Wow, that's very interesting to know.
Let's get to Eshghe Sorat, the song. When did you write that song? Were you in Iran? How did the ideas of "Pizzaye Ghormesabzi" and "Zereshkpolo ba ketchup" come up? Of course, these actually represent other things, which apparently some of the audience hadn't grasped entirely. Could you enlighten that part of the audience a bit? :-)
The structure of the song was laid out in Iran, I wasn’t sure if it was catchy enough, and on the demos it didn’t sound very powerful (I am not saying it is right now!)
I started re-doing the lyrics here outside the Islamic Republic, and it was right about the time Akbar Ganji was here, I didn’t go to any of his speeches but I usually followed his articles online. In one of those articles he emphasized on the fact that there can not be any attribution to democracy, there is no such a thing as people's republic, or Islamic Republic or whatever republic. There is only democracy; no religious democracy or socialist democracy, but pure democracy! And I think he was the first person to really stick his neck out and talk about the fact that there is no point in reforming something that is not functioning and is based on a wrong idea. You can not reform it, you have to change it! As Saramago said: "Reform is the minimum work to keep the existing situation"!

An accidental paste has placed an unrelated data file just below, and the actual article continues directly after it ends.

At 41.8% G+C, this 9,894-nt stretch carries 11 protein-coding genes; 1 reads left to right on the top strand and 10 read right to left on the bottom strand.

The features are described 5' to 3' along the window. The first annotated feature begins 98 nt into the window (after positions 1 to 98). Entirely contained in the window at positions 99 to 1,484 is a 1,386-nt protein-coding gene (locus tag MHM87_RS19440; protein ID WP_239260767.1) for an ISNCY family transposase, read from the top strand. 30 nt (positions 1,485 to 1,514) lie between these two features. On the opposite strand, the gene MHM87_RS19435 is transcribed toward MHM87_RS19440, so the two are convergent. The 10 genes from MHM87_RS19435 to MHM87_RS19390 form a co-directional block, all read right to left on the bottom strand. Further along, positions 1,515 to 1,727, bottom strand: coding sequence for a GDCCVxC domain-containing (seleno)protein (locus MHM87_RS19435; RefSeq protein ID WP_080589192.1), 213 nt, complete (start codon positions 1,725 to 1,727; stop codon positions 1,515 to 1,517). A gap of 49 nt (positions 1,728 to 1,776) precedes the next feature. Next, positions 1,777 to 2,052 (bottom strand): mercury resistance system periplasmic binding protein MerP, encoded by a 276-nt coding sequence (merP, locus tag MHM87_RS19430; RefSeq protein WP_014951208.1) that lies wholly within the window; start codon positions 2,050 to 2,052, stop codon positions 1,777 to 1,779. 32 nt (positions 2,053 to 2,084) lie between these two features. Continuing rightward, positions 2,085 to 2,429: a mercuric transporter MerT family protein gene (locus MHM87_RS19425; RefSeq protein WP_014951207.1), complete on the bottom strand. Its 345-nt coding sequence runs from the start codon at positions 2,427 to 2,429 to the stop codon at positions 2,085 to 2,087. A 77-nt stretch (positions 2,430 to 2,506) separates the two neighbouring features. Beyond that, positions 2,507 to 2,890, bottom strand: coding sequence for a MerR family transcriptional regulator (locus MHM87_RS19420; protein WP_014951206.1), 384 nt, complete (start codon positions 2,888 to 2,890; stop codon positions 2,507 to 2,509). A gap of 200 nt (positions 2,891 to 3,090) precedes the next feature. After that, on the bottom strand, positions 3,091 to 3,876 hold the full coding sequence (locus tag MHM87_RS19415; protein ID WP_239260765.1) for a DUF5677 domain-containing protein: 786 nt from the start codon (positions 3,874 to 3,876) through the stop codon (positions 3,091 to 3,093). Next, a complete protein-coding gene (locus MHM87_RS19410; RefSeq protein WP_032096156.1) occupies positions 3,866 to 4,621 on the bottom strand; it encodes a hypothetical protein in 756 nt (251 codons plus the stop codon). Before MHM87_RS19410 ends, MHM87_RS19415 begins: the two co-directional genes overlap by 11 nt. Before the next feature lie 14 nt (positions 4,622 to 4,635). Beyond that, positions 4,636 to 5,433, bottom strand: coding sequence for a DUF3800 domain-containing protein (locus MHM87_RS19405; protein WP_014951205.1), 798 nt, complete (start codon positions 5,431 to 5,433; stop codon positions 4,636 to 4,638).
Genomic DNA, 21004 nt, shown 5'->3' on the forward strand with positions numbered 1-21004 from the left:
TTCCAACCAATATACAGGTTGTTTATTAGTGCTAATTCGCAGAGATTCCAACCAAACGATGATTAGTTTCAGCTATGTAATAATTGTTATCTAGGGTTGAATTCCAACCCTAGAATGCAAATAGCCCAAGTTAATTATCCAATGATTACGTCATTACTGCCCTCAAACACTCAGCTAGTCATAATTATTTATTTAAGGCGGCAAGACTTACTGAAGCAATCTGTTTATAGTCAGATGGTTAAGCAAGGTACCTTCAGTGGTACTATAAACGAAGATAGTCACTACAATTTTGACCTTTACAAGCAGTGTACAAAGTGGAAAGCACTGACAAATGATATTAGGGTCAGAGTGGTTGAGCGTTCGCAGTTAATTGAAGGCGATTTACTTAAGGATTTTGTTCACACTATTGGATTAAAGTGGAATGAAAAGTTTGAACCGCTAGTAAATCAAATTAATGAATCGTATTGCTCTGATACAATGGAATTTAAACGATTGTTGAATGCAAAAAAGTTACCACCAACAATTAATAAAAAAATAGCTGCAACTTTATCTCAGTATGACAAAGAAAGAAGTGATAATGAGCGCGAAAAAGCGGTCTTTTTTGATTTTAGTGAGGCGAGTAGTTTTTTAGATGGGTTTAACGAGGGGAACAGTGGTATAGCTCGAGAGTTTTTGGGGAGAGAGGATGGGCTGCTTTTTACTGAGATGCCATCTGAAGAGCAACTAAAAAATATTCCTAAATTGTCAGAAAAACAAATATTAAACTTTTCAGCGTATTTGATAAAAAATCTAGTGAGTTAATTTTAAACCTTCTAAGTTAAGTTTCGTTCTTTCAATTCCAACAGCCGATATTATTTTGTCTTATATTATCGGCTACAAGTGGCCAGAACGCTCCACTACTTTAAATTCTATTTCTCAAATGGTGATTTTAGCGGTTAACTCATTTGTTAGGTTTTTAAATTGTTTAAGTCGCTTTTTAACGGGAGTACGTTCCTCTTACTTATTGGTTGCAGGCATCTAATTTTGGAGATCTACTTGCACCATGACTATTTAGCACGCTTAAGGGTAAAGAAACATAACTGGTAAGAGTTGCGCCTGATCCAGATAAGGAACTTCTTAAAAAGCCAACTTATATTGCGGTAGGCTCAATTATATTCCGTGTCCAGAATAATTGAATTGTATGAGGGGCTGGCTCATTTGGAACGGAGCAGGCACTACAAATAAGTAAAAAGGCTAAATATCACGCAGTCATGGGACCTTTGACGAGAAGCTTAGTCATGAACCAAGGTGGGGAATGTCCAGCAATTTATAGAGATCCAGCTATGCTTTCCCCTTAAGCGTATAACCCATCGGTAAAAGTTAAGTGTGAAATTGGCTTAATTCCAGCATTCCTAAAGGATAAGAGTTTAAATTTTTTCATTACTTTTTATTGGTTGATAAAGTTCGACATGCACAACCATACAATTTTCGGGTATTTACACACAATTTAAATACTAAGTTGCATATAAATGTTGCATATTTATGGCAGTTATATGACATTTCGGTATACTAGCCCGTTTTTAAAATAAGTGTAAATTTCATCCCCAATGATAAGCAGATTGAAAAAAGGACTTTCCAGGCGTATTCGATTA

The symbolism of showing what happens when you try to force two completely different and contradicting ideas and coming with a better new one was probably best shown in Shahr e Gheseh, where at the end the elephant becomes MANOUCHEHR!
….where were we?!
You were talking about the contradicting terms in each verse of Eshghe Sorat...
I started writing down the ridiculous terms that you mostly read in the newspapers, meaningless writings on the walls of Tehran, listening to radio or watching T.V signs, posters, etc……
Words that are all contradicting each other and do nothing but give you headache! I came up with 3 full pages!!! ….all I had to do was to put them in order so they just have a rhyme, and a melody! And add a little salt and pepper... There you have it: Pizza Ghormeh Sabzi!
Next week: Conversation with Ahmad Kiarostami, director of the Eshghe Sorat video; plus Arash opens up even more about the album!